The rentier profits of the large business houses along with the political influence of the trade unions led to increased labor protection. While profitable business may have been willing to go along with calls for greater restrictions on firms' abilities to retrench workers (1976 amendment to the Industrial Disputes Act of 1947), such legislation drove entrepreneurs away from labor-intensive to capital-intensive methods. Furthermore, it drove industry from the formal sector to the unorganized, informal sector. To this day, the unorganized sector represents most of the employment in India.

Mrs. Gandhi also nationalized most of the private banks in 1969. The insurance sector had already been nationalized in 1956. This led to tremendous inefficiency in the financial sector, but helped the government in the financial repression that was necessary to fund the public sector. The average rate of GDP growth in this period was only 3.2%.

Phase III: 1981-1988:

Following Mrs. Indira Gandhi's return to the prime ministership in 1977, and the second oil price shock in 1979 (following the fall of the Shah in 1979), the government retreated from the restrictive regime that Mrs. Gandhi herself had put in place. This liberalization took place, both in industrial licensing and in import restrictions, as well as on the MRTP front. Average GDP growth was 4.8% during this period.

Phase IV: 1988 onwards:

GDP at factor prices grew at the rates of 10.5, 6.7 and 5.6% in the fiscal years 1988-91 respectively. Growth was spread across all sectors, 7% in agriculture, 9.1% in industry and 7.1% in services. Private investment rose during these years from 10.2% of GDP in 1986-87 to 13.9% in 1990-91. This was accompanied by strong imports, which led to large current account deficits (from around 1.5% of GDP in the early 1980s to 3.4% in 1990-91. This was financed by external loans of shorter maturities, which led to fiscal deficits, as well; in 1990-91, the fiscal deficit was 10.4% of GDP from around 8% in the first half of the 1980s. All of this led to steep declines in foreign exchange reserves. In 1990-91, there was only 1 month's worth of imports in foreign exchange reserves.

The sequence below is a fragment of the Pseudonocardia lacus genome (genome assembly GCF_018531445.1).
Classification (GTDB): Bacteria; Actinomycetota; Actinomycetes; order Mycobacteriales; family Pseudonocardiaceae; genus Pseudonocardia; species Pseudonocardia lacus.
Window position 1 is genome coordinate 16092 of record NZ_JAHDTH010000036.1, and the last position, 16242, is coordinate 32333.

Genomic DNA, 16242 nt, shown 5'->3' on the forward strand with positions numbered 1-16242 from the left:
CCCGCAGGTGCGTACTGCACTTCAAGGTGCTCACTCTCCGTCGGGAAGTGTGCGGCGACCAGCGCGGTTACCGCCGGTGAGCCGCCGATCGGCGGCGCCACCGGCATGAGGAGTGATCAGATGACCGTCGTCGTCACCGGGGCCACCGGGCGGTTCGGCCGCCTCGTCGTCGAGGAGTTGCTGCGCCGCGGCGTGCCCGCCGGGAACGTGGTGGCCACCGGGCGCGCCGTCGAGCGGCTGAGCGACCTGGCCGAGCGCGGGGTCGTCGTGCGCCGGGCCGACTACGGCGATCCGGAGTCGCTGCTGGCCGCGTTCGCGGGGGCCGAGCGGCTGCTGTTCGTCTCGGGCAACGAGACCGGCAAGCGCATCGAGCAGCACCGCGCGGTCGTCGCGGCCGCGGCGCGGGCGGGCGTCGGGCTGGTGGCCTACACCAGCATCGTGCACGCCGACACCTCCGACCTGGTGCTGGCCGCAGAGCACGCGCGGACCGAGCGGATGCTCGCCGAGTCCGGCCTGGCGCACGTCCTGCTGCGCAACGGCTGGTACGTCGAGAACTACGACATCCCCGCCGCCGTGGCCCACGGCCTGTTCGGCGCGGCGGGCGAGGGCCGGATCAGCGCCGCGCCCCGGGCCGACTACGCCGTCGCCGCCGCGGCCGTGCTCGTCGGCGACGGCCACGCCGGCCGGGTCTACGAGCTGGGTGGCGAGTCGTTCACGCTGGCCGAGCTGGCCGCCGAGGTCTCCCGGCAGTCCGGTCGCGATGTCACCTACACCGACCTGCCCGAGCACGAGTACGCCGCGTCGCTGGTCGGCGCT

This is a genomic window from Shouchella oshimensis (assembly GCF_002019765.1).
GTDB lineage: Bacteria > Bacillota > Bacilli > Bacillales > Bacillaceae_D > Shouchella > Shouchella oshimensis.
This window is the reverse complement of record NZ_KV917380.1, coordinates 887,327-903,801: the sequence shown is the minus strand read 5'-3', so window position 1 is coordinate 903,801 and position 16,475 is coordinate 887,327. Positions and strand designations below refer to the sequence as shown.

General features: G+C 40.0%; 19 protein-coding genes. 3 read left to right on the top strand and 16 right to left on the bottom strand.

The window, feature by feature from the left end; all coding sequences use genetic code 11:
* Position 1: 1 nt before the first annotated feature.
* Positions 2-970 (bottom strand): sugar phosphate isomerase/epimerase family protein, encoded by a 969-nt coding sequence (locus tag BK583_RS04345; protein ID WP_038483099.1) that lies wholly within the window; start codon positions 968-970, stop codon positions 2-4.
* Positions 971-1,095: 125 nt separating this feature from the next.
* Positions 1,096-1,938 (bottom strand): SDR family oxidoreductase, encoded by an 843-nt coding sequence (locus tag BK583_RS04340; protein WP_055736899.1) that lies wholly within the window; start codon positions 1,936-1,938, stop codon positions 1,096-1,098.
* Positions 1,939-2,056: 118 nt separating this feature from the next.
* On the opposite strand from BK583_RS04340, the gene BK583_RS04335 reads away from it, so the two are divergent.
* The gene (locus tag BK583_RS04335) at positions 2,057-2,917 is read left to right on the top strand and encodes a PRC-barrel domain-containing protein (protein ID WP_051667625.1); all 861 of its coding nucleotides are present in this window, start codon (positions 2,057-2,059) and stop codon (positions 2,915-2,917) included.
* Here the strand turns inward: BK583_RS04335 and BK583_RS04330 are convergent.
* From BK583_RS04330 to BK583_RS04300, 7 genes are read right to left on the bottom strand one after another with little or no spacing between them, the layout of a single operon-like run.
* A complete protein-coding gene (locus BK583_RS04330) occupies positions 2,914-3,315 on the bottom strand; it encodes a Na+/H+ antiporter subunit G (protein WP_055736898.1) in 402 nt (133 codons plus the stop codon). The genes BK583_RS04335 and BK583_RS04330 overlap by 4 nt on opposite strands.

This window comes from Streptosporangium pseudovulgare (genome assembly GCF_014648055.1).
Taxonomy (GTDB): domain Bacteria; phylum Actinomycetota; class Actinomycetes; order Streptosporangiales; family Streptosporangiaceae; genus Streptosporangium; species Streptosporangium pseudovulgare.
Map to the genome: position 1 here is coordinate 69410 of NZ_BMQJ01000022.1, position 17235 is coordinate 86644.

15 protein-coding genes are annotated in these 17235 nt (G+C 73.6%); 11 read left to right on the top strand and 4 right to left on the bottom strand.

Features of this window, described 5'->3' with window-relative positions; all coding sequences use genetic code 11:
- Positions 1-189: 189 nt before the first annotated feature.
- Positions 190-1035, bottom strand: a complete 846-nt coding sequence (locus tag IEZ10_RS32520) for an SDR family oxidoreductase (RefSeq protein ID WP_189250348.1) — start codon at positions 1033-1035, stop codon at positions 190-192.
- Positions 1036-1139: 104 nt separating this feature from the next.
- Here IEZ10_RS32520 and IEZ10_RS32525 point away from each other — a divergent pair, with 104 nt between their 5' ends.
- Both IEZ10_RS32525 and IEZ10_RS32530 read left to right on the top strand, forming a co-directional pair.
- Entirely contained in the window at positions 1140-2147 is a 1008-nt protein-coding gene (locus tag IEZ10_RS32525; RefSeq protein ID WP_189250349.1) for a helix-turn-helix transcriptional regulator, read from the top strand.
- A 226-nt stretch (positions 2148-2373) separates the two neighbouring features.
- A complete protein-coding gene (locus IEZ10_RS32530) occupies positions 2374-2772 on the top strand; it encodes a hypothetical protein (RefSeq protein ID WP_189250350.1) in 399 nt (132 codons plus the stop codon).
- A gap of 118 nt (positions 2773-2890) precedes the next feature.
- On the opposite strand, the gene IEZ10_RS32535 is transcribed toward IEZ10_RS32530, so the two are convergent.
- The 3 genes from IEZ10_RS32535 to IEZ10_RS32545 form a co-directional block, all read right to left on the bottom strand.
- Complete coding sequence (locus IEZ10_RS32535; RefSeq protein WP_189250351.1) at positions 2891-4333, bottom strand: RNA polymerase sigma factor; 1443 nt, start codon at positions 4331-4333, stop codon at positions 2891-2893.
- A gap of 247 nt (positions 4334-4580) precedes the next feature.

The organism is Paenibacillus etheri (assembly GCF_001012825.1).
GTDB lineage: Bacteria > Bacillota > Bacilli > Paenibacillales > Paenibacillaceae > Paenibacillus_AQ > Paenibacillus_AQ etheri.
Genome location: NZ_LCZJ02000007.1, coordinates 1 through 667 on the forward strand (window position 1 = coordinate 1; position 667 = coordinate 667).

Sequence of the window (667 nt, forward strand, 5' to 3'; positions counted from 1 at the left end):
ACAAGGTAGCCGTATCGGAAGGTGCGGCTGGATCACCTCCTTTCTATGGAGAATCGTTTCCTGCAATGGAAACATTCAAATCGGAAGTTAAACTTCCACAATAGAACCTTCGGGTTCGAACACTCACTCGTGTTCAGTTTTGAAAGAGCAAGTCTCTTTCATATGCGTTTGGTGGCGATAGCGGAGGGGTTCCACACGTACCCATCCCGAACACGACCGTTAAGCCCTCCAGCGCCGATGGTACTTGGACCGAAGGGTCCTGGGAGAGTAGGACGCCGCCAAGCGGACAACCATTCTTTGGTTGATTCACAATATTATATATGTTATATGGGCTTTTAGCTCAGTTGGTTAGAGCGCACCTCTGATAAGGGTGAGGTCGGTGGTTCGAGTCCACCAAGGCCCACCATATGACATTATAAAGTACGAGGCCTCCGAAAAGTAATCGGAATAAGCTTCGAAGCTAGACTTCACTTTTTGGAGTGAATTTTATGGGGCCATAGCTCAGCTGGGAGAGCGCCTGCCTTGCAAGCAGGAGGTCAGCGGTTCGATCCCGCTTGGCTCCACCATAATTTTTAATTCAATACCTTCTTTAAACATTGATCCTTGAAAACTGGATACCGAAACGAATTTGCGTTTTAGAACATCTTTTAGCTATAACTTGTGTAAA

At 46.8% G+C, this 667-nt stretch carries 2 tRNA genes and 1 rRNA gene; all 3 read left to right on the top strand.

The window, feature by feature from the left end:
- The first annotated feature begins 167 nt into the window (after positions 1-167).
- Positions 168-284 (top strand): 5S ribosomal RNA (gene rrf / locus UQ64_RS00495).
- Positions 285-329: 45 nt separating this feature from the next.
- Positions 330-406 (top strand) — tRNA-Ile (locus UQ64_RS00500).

This scenario accelerated industrial reforms. Industrial licensing is pretty much a story of the past. THe provisions relating to merger, amalgamation and takeover in the MRTP Act have been repealed. FDI is prohibited only in retail trading, atomic energy and the gambling business, as well as restricted in a handful of other industries, notably insurance, defense, public sector refineries, air transport services and news publishing.. Import licensing has also pretty much been abolished. The result has been an increase in the proportion of total trade (exports plus imports of goods and services) to GDP from 15.9% in 1990-91 to 43.1 in 2005-6.

The structure of the economy has changed dramatically, as seen in the table below (Source: Table 3, Components of Gross Domestic Product, Handbook of Statistics on the Indian Economy):

Year Agriculture and Allied Industries Manufacturing Services
1952-53 55 11 10 34
1964-65 47 15 13 38
1980-81 38 17 14 45
1987-88 32 19 15 49
2004-5 19 20 15 60
2010-11 14 20 16 66

The charts below indicate the developments in the Indian economy over time:

GDP

1952-53 to 2010-11
Source: Table 1, Handbook of Statistics on the Indian Economy, RBI website

per capita NNP

1952-53 to 2010-11
Source: Table 1, Handbook of Statistics on the Indian Economy, RBI website

 

GDP recent

Source: Table 1, Handbook of Statistics on the Indian Economy, RBI website

per capita NNP recent

Source: Table 1, Handbook of Statistics on the Indian Economy, RBI website